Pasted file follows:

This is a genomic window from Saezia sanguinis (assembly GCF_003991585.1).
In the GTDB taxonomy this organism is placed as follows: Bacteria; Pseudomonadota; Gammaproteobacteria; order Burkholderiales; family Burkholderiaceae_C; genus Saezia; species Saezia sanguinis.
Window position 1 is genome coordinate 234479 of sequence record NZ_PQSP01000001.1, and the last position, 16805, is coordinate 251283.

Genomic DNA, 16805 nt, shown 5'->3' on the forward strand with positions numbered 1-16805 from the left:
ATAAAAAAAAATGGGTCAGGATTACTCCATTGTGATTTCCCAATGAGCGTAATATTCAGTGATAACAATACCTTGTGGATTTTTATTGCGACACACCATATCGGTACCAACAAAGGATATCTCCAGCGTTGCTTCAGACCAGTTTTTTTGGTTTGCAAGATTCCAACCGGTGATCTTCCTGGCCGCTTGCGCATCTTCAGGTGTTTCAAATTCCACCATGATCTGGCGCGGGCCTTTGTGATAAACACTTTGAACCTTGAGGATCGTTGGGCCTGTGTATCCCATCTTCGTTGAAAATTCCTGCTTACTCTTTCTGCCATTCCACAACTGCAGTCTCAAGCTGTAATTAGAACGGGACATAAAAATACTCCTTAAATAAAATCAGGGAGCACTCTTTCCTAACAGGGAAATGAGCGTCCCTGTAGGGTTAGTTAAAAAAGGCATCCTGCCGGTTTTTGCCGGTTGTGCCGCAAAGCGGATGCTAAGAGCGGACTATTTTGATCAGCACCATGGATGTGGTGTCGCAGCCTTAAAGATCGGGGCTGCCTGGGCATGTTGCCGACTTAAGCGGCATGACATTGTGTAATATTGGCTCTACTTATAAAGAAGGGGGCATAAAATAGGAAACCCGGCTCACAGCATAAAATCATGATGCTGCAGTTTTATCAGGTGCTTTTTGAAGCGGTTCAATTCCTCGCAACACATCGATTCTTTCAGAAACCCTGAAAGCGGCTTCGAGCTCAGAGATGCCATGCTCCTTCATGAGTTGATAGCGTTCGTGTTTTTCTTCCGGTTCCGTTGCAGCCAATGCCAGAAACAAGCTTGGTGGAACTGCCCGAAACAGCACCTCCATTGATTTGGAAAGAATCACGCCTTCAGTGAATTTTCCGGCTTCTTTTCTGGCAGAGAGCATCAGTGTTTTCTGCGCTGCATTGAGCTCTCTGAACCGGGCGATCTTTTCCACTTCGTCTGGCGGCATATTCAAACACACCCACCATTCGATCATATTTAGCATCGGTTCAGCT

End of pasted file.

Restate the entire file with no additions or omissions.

This is a genomic window from Saezia sanguinis (assembly GCF_003991585.1).
In the GTDB taxonomy this organism is placed as follows: Bacteria; Pseudomonadota; Gammaproteobacteria; order Burkholderiales; family Burkholderiaceae_C; genus Saezia; species Saezia sanguinis.
Window position 1 is genome coordinate 234479 of sequence record NZ_PQSP01000001.1, and the last position, 16805, is coordinate 251283.

Genomic DNA, 16805 nt, shown 5'->3' on the forward strand with positions numbered 1-16805 from the left:
ATAAAAAAAAATGGGTCAGGATTACTCCATTGTGATTTCCCAATGAGCGTAATATTCAGTGATAACAATACCTTGTGGATTTTTATTGCGACACACCATATCGGTACCAACAAAGGATATCTCCAGCGTTGCTTCAGACCAGTTTTTTTGGTTTGCAAGATTCCAACCGGTGATCTTCCTGGCCGCTTGCGCATCTTCAGGTGTTTCAAATTCCACCATGATCTGGCGCGGGCCTTTGTGATAAACACTTTGAACCTTGAGGATCGTTGGGCCTGTGTATCCCATCTTCGTTGAAAATTCCTGCTTACTCTTTCTGCCATTCCACAACTGCAGTCTCAAGCTGTAATTAGAACGGGACATAAAAATACTCCTTAAATAAAATCAGGGAGCACTCTTTCCTAACAGGGAAATGAGCGTCCCTGTAGGGTTAGTTAAAAAAGGCATCCTGCCGGTTTTTGCCGGTTGTGCCGCAAAGCGGATGCTAAGAGCGGACTATTTTGATCAGCACCATGGATGTGGTGTCGCAGCCTTAAAGATCGGGGCTGCCTGGGCATGTTGCCGACTTAAGCGGCATGACATTGTGTAATATTGGCTCTACTTATAAAGAAGGGGGCATAAAATAGGAAACCCGGCTCACAGCATAAAATCATGATGCTGCAGTTTTATCAGGTGCTTTTTGAAGCGGTTCAATTCCTCGCAACACATCGATTCTTTCAGAAACCCTGAAAGCGGCTTCGAGCTCAGAGATGCCATGCTCCTTCATGAGTTGATAGCGTTCGTGTTTTTCTTCCGGTTCCGTTGCAGCCAATGCCAGAAACAAGCTTGGTGGAACTGCCCGAAACAGCACCTCCATTGATTTGGAAAGAATCACGCCTTCAGTGAATTTTCCGGCTTCTTTTCTGGCAGAGAGCATCAGTGTTTTCTGCGCTGCATTGAGCTCTCTGAACCGGGCGATCTTTTCCACTTCGTCTGGCGGCATATTCAAACACACCCACCATTCGATCATATTTAGCATCGGTTCAGCT